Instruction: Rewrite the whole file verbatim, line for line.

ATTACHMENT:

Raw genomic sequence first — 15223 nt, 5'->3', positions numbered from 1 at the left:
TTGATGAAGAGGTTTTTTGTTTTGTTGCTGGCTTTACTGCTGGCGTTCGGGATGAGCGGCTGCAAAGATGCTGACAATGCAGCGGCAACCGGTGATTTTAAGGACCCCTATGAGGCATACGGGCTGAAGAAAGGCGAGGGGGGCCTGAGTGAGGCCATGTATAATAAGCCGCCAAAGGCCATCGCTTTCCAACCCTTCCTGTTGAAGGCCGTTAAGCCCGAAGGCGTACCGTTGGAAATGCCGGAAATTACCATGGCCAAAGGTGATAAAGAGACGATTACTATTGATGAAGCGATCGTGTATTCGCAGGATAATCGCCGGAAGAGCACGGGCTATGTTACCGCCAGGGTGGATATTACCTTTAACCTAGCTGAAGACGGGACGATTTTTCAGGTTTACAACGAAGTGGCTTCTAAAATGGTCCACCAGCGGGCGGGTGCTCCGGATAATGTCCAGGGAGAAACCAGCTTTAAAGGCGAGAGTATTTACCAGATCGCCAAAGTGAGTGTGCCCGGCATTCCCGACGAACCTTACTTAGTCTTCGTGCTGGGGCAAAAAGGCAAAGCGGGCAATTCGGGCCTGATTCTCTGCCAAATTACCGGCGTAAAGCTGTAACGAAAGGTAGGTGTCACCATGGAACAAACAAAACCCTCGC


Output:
Raw genomic sequence first — 15223 nt, 5'->3', positions numbered from 1 at the left:
TTGATGAAGAGGTTTTTTGTTTTGTTGCTGGCTTTACTGCTGGCGTTCGGGATGAGCGGCTGCAAAGATGCTGACAATGCAGCGGCAACCGGTGATTTTAAGGACCCCTATGAGGCATACGGGCTGAAGAAAGGCGAGGGGGGCCTGAGTGAGGCCATGTATAATAAGCCGCCAAAGGCCATCGCTTTCCAACCCTTCCTGTTGAAGGCCGTTAAGCCCGAAGGCGTACCGTTGGAAATGCCGGAAATTACCATGGCCAAAGGTGATAAAGAGACGATTACTATTGATGAAGCGATCGTGTATTCGCAGGATAATCGCCGGAAGAGCACGGGCTATGTTACCGCCAGGGTGGATATTACCTTTAACCTAGCTGAAGACGGGACGATTTTTCAGGTTTACAACGAAGTGGCTTCTAAAATGGTCCACCAGCGGGCGGGTGCTCCGGATAATGTCCAGGGAGAAACCAGCTTTAAAGGCGAGAGTATTTACCAGATCGCCAAAGTGAGTGTGCCCGGCATTCCCGACGAACCTTACTTAGTCTTCGTGCTGGGGCAAAAAGGCAAAGCGGGCAATTCGGGCCTGATTCTCTGCCAAATTACCGGCGTAAAGCTGTAACGAAAGGTAGGTGTCACCATGGAACAAACAAAACCCTCGC